Who needs aids to help turn the steering wheel?
So the first question is who actually needs help when turning the steering wheel? Arthritic drivers are the first group of people which come to mind for a number of reasons. Firstly most people who have arthritis (generally drivers seem to have rheumatoid arthritis) tend to get affected by the joint pain in parts of their body which are used the most. The fingers, wrist and hand are very commonly affected and these three areas are vital for turning the steering wheel. There are several different arthritis driving aids on the market specifically to cater to this group of people.
Multiple sclerosis affects everyone differently but drivers with multiple sclerosis tend to have decent muscle control and strength but still suffer from muscle tremors, weakness and occasional minor spasms. Having weak and shaky hands is how many people with MS are affected and therefore having aids to help keep control of the car are vital. This is the same of drivers with muscle dystrophy and some Alzheimer drivers too.
The final main category of people who need steering wheel attachments to help drive the car are paraplegics who require hand controls for driving. Hand controls require the use of one hand to compensate for the gas and brake pedals which leaves only hand to to turn the wheel. Steering with just one hand can be done for short periods of time on straight roads in easy driving conditions without too much of a problem, but clearly over a long period of time a suitable steering aid is required for the paraplegic drivers. Some paraplegics aren’t even aware that paraplegics can drive when all it takes is the right equipment and a little practice.
Are any steering wheel aids dangerous?
One question I occasionally get asked are whether steering wheel aids are dangerous. Let’s try another question “is a car dangerous?”. On one hand you have a massive several ton mechanical contraption which is powered by flammable liquids and utilizes combustion for acceleration. That sounds pretty dangerous to me. But on the other hand as long as a car, or a plane, or a lighter is used responsibly then there’s no problems. Problems occur with steering wheel aids, like cars, when people misuse them – there’s nothing inherently dangerous about the product, it’s almost always human error which causes problems with aids designed for the steering wheel.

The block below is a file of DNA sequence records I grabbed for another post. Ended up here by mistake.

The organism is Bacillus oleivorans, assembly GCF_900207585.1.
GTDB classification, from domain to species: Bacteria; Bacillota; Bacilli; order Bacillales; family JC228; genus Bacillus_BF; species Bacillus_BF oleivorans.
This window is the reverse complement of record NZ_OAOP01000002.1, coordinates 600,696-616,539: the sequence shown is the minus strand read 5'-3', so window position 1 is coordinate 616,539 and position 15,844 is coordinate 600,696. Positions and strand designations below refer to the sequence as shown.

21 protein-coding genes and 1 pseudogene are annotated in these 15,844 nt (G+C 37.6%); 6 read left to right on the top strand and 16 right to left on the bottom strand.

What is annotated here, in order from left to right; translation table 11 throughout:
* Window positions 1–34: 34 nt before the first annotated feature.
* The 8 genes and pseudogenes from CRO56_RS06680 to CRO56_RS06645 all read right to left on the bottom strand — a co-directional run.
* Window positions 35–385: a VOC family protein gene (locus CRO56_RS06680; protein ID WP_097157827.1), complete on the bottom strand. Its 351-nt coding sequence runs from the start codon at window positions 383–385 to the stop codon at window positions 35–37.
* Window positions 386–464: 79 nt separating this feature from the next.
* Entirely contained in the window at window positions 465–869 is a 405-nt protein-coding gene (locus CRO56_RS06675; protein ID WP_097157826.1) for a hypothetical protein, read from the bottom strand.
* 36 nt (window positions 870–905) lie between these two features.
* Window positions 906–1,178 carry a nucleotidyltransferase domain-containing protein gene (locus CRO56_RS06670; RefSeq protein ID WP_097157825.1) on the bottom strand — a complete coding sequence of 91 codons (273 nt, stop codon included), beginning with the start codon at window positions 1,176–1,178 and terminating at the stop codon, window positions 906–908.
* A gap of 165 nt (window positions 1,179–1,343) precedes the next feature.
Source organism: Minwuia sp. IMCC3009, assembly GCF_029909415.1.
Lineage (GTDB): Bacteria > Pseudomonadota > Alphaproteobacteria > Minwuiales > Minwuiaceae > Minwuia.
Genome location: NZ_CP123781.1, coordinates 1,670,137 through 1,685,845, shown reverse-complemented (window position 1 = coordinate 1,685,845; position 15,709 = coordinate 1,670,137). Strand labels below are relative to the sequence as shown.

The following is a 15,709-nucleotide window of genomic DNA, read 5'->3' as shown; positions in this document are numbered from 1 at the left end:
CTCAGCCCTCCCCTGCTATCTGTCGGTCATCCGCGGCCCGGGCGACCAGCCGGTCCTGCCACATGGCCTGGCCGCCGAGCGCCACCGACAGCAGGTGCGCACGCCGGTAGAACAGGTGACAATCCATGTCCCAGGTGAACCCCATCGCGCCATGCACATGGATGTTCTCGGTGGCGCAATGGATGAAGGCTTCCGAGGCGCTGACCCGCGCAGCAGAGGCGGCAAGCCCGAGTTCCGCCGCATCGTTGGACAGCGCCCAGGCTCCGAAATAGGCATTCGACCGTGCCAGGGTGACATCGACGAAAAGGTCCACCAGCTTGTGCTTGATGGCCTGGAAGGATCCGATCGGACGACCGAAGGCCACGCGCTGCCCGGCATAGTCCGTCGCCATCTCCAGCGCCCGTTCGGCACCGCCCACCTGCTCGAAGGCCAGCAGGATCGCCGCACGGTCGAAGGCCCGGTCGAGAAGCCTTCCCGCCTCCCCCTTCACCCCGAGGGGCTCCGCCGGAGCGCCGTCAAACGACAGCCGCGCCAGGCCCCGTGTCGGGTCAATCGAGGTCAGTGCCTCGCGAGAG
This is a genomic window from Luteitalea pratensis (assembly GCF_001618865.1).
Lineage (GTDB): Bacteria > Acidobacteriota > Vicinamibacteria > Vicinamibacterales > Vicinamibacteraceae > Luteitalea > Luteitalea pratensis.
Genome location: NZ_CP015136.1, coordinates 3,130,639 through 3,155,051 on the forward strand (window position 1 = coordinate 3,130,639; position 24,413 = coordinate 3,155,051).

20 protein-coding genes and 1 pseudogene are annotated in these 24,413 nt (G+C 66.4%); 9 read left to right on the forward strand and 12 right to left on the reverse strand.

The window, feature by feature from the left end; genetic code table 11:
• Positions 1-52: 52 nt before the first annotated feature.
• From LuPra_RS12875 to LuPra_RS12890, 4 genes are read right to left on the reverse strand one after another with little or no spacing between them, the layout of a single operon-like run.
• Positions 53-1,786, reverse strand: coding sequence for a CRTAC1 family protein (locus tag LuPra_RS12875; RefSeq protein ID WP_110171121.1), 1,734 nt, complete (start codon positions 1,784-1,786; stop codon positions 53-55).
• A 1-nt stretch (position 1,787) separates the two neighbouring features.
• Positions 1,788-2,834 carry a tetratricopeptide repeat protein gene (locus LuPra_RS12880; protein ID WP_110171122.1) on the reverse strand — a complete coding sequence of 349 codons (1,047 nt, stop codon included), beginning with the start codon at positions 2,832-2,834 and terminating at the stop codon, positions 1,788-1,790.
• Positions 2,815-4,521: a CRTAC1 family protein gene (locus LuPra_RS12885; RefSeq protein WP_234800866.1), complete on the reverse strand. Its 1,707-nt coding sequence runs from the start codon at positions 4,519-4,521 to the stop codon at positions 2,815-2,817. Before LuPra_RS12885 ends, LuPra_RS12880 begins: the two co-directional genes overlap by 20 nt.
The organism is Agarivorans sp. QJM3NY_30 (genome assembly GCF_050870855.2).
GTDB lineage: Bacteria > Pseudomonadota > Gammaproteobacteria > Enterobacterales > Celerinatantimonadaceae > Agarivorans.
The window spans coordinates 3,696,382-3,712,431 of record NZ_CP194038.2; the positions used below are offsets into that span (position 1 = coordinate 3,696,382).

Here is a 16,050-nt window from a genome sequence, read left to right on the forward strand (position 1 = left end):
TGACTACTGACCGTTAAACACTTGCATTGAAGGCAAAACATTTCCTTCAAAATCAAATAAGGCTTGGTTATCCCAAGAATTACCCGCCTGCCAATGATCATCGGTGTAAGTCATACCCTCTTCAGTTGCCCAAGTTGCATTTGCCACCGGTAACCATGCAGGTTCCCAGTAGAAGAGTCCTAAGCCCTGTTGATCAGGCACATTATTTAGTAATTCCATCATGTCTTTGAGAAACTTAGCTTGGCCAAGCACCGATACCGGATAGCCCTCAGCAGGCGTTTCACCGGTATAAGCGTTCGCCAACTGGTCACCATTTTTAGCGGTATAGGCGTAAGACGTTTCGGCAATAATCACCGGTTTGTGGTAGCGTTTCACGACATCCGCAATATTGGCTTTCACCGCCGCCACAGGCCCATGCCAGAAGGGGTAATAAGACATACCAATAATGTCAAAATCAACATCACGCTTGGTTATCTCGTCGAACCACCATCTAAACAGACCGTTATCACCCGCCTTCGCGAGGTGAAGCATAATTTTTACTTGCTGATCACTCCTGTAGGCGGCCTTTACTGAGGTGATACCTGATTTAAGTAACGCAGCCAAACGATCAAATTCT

One steering wheel aid which people ask me about is the popular steering wheel knob. Steering knobs (often referred to as spinner knobs) are considered dangerous by most states in the USA and therefore are illegal. On the other hand for the majority of disabled drivers they’re actually legal because they increase the safety of the person driving the vehicle. You can find out more on the dangers of steering knobs here and make up your own judgement.
The reason that mobility steering wheel attachments were invented was to increase the safety of the driver – not reduce it. If you have any doubts about purchasing an assistive steering aid then just imagine driving without it and why they were created and you should come to your decision pretty quickly as to whether you need one or not.
Three useful attachments for turning the steering wheel
As I mentioned above, steering knobs are incredibly effective turning aids for many different types of disabled drivers. In fact I would estimate that as much as 90% of people who want assistance in turning the steering wheel look for steering wheel knobs. It’s completely understandable too. They’re simple, effective and feature quick release functions so you can remove them very quickly. Plus you can buy them online at very cheap prices whereas the other mobility turning aids cost much more money and you need to go searching for them. You can find out more about steering knobs and see which are the best quick release steering knobs which also feature the best value for money.
One of the next most popular aids for turning the steering wheel are tri and single pin grips. I’ve featured a picture of a tri-pin grip above so that you can get a taste of what they look like. As you can see the lower two pins are designed to house the wrist of the driver which allows them to rest and help them pivot to turn the steering wheel when required. It acts as both a rest and a turning aid. The top grip is designed to allow for the driver to hold onto to provide leverage to help turn the wheel.
There are dozens of different steering wheel attachments designed to help the driver turn the wheel. All of these devices are to make turning easier and most are inexpensive and none are dangerous unless the driver him/herself is dangerous. If you’re more interested in finding out more about handicapped driving or turning the vehicle then I suggest you go to the homepage of this website or navigate via the links on this page and you can find out absolutely everything you need.